A Phoenix by the Bay


Downtown San Diego suffered horribly during the 1990s real estate slump when the economic slowdown produced by savings and loan failures and defense cutbacks made the inner city seem as though a neutron bomb had hit.

But the bay-side city has recovered so sharply in the last two years that real estate brokers are starting to speak in superlatives again. They’re even talking of a time in the not too distant future when San Diego’s central city will achieve something that has always eluded downtown Los Angeles--status as a bustling 24-hour city.

“It’s bouncing back like a bungee cord,” said broker Tim Cowden of Grubb & Ellis Co.

The image is apt because the city’s office market had to plunge to rock bottom before its recovery could start. How far it plummeted is illustrated by the quickly rising prices being paid today for buildings, which were practically being given away just a few years ago.


For example, an investment group called Southwest Value Partners bought a high-rise as recently as 1995 for the remarkably low price of $14 per square foot, said Jason Hughes, president of San Diego-based Irving Hughes Group Inc. Even more remarkable, the 22-year-old Comerica Bank building was in good condition, said Hughes, who represented Southwest Value in the deal.

By early last year, when Southwest bought the fourth downtown high-rise in a portfolio it has now placed on the market, it paid $127 per square foot. Hughes and other brokers say top-tier office buildings on the market today will likely fetch $200 or more per square foot in upcoming deals.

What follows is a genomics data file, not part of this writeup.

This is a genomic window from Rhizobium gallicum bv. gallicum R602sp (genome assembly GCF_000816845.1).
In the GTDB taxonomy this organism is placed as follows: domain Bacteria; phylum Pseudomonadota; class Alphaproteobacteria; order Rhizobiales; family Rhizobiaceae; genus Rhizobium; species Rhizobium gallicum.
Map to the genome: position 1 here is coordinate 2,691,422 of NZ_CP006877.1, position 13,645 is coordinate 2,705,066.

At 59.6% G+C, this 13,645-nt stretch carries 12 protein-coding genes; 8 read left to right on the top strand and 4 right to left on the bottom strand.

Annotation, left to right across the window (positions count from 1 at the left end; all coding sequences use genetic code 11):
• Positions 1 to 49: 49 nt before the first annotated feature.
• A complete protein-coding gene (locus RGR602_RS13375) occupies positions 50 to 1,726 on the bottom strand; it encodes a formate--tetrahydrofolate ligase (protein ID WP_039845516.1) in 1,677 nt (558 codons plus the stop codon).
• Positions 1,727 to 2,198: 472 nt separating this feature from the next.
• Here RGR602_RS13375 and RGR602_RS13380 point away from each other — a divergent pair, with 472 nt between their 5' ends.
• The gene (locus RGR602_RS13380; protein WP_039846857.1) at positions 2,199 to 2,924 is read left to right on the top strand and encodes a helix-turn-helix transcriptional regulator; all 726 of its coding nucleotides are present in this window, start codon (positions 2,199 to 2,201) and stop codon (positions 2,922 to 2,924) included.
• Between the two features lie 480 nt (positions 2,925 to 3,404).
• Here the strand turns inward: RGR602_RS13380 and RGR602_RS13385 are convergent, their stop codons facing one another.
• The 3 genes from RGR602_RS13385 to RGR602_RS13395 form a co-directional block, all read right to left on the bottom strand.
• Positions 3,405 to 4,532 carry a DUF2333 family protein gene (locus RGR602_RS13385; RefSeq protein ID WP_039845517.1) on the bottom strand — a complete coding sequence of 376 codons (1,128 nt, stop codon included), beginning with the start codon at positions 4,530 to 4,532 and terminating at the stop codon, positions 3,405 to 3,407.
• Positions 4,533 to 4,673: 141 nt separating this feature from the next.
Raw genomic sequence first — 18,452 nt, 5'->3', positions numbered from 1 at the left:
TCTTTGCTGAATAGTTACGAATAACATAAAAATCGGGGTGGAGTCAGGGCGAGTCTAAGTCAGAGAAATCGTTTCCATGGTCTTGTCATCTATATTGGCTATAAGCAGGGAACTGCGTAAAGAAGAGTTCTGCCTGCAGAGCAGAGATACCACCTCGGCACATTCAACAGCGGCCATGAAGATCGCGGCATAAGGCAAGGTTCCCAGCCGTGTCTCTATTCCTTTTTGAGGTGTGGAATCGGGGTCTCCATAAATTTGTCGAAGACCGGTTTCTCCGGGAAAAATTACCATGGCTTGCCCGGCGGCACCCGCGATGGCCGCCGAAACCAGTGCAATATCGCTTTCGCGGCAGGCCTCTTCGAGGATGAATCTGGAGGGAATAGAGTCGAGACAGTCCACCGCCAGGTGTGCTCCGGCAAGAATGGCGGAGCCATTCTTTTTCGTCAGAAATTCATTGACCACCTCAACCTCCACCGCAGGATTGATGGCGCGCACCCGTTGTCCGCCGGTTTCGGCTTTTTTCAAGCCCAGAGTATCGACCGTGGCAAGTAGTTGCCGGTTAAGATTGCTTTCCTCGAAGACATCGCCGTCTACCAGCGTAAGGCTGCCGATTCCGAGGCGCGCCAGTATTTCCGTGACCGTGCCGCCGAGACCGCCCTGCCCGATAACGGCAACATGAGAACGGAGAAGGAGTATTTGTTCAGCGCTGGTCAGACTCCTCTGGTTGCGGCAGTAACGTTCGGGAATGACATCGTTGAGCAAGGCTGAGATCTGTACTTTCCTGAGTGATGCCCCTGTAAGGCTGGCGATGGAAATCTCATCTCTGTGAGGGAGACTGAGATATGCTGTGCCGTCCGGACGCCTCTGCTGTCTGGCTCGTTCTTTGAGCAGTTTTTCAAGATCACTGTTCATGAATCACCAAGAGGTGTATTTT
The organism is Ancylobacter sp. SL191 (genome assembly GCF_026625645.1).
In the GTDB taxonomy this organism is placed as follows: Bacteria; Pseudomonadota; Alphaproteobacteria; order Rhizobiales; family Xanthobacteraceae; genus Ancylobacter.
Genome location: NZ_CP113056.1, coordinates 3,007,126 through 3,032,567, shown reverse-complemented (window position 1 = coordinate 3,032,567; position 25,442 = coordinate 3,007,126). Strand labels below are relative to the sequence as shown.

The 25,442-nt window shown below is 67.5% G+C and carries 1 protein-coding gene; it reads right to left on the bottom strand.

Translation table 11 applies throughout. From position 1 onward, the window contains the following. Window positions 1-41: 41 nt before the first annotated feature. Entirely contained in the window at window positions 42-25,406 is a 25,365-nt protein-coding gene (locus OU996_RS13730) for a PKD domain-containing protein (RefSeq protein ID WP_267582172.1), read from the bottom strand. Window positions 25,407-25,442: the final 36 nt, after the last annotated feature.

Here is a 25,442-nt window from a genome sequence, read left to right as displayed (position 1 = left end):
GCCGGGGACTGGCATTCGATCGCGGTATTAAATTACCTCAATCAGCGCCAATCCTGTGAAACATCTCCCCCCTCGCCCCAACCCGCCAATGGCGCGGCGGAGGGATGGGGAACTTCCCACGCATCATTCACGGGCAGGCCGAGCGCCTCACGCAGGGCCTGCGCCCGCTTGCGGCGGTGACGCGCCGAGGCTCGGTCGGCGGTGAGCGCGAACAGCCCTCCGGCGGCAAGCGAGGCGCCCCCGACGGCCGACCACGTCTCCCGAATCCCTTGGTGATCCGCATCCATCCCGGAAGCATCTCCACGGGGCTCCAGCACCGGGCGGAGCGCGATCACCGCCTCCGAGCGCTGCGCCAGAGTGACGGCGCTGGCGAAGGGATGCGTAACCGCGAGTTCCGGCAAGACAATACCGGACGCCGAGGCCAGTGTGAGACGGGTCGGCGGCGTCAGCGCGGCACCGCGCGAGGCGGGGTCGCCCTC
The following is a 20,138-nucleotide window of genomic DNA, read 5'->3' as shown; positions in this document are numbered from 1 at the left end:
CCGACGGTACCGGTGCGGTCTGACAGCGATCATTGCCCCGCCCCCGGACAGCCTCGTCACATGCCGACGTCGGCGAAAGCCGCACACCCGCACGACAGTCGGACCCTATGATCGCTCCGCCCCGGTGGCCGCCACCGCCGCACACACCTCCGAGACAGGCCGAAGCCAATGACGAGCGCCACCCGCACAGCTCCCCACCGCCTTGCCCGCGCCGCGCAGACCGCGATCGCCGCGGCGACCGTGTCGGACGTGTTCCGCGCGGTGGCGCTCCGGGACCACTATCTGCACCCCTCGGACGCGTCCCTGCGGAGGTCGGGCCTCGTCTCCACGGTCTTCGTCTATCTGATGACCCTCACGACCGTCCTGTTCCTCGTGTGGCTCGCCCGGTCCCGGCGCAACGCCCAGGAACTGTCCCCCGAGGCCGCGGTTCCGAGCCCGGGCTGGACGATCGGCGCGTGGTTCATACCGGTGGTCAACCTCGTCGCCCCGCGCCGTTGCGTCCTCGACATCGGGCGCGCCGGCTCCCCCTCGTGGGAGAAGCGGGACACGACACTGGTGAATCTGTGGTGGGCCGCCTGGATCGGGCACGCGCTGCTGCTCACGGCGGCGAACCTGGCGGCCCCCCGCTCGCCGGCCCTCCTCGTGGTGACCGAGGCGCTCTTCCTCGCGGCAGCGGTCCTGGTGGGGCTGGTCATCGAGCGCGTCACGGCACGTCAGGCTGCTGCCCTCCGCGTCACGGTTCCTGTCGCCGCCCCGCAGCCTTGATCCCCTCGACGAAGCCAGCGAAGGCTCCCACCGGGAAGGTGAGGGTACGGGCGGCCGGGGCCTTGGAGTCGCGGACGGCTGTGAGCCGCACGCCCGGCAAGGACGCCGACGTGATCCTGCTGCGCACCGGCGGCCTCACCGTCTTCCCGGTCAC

Besides the general economic slump and defense-industry downsizing that crippled the wider Southern California office market, San Diego had to cope with the collapse of the local savings-and-loan industry. San Diego-based S&Ls;, including HomeFed, Great American, Imperial and Central, once occupied more than a quarter of the downtown office space.

Banks and S&Ls; now represent only 4% of the downtown market. In their place, new tenants have appeared such as Golden Eagle Insurance Corp., which is consolidating several suburban offices into 180,000 square feet.


Brokers say Golden Eagle couldn’t have found a block of space that large in nearby suburban markets, where vacancy rates are in the 5% range. Those tight suburban markets are one reason downtown is bouncing back.

“If you’re a tenant looking for 20,000 square feet of space, you only have one choice in University Town Center and a couple in Mission Valley, but you have a dozen downtown,” Cowden said.

The downtown vacancy rate is considerably higher than that of the suburbs--it stands between 13% and 18%, depending on which properties are evaluated, said Lynn LaChapelle, a senior vice president with San Diego-based John Burnham & Co., a commercial real estate brokerage.

“The investment people like to exclude the lower-quality buildings because it makes a better picture,” she explained.

But even at its perceived worst, LaChapelle said, downtown is recovering quickly and it is more of a landlord’s market than statistics might suggest. The vacancy rate is well under 10% in the city’s five newest high-rises, built between 1989 and 1991.

Another sign of the recovery is the accelerating pace of sales.

“Hardly any high-rise buildings sold down here for years, then about nine of them have traded within the past two years,” said Kraig Kristofferson, a senior vice president with CB Commercial Real Estate Group.